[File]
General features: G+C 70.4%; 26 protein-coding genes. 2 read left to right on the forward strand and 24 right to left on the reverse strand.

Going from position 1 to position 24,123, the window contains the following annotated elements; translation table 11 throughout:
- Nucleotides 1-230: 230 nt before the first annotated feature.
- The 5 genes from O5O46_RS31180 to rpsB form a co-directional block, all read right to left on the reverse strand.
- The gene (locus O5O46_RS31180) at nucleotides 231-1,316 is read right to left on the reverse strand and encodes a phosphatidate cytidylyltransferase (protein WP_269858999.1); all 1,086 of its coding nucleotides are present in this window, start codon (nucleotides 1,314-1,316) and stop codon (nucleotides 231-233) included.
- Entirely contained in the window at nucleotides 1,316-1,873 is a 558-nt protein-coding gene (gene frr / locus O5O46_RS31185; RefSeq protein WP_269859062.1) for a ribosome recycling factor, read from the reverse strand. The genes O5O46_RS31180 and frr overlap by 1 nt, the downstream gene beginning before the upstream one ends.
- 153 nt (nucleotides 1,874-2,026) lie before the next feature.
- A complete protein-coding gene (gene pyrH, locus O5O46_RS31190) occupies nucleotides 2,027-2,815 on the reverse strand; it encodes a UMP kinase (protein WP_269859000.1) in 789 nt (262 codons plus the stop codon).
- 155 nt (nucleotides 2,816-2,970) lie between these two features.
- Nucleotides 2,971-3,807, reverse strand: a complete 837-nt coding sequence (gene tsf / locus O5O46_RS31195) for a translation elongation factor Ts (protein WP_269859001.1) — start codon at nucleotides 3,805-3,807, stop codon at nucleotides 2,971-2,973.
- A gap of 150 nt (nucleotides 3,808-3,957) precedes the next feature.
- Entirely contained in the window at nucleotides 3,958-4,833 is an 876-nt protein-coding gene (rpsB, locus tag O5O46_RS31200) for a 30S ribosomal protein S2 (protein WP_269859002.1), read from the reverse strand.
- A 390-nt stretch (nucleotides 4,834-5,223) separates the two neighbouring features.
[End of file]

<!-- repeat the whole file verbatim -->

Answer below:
General features: G+C 70.4%; 26 protein-coding genes. 2 read left to right on the forward strand and 24 right to left on the reverse strand.

Going from position 1 to position 24,123, the window contains the following annotated elements; translation table 11 throughout:
- Nucleotides 1-230: 230 nt before the first annotated feature.
- The 5 genes from O5O46_RS31180 to rpsB form a co-directional block, all read right to left on the reverse strand.
- The gene (locus O5O46_RS31180) at nucleotides 231-1,316 is read right to left on the reverse strand and encodes a phosphatidate cytidylyltransferase (protein WP_269858999.1); all 1,086 of its coding nucleotides are present in this window, start codon (nucleotides 1,314-1,316) and stop codon (nucleotides 231-233) included.
- Entirely contained in the window at nucleotides 1,316-1,873 is a 558-nt protein-coding gene (gene frr / locus O5O46_RS31185; RefSeq protein WP_269859062.1) for a ribosome recycling factor, read from the reverse strand. The genes O5O46_RS31180 and frr overlap by 1 nt, the downstream gene beginning before the upstream one ends.
- 153 nt (nucleotides 1,874-2,026) lie before the next feature.
- A complete protein-coding gene (gene pyrH, locus O5O46_RS31190) occupies nucleotides 2,027-2,815 on the reverse strand; it encodes a UMP kinase (protein WP_269859000.1) in 789 nt (262 codons plus the stop codon).
- 155 nt (nucleotides 2,816-2,970) lie between these two features.
- Nucleotides 2,971-3,807, reverse strand: a complete 837-nt coding sequence (gene tsf / locus O5O46_RS31195) for a translation elongation factor Ts (protein WP_269859001.1) — start codon at nucleotides 3,805-3,807, stop codon at nucleotides 2,971-2,973.
- A gap of 150 nt (nucleotides 3,808-3,957) precedes the next feature.
- Entirely contained in the window at nucleotides 3,958-4,833 is an 876-nt protein-coding gene (rpsB, locus tag O5O46_RS31200) for a 30S ribosomal protein S2 (protein WP_269859002.1), read from the reverse strand.
- A 390-nt stretch (nucleotides 4,834-5,223) separates the two neighbouring features.